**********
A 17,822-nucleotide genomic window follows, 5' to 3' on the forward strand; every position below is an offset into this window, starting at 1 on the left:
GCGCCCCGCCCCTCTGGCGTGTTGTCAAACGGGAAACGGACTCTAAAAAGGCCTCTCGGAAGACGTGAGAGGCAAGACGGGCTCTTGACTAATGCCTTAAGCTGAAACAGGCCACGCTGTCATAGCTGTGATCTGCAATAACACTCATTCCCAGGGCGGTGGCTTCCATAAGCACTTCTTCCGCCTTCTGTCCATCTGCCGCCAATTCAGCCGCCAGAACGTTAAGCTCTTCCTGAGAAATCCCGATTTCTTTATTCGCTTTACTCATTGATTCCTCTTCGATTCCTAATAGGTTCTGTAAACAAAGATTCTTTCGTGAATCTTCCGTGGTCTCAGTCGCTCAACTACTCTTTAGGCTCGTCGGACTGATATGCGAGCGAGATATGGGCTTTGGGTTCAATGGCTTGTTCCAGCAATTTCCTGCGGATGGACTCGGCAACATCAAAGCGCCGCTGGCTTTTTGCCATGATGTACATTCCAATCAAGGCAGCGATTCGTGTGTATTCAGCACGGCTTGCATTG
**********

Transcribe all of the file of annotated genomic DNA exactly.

A 17,822-nucleotide genomic window follows, 5' to 3' on the forward strand; every position below is an offset into this window, starting at 1 on the left:
GCGCCCCGCCCCTCTGGCGTGTTGTCAAACGGGAAACGGACTCTAAAAAGGCCTCTCGGAAGACGTGAGAGGCAAGACGGGCTCTTGACTAATGCCTTAAGCTGAAACAGGCCACGCTGTCATAGCTGTGATCTGCAATAACACTCATTCCCAGGGCGGTGGCTTCCATAAGCACTTCTTCCGCCTTCTGTCCATCTGCCGCCAATTCAGCCGCCAGAACGTTAAGCTCTTCCTGAGAAATCCCGATTTCTTTATTCGCTTTACTCATTGATTCCTCTTCGATTCCTAATAGGTTCTGTAAACAAAGATTCTTTCGTGAATCTTCCGTGGTCTCAGTCGCTCAACTACTCTTTAGGCTCGTCGGACTGATATGCGAGCGAGATATGGGCTTTGGGTTCAATGGCTTGTTCCAGCAATTTCCTGCGGATGGACTCGGCAACATCAAAGCGCCGCTGGCTTTTTGCCATGATGTACATTCCAATCAAGGCAGCGATTCGTGTGTATTCAGCACGGCTTGCATTG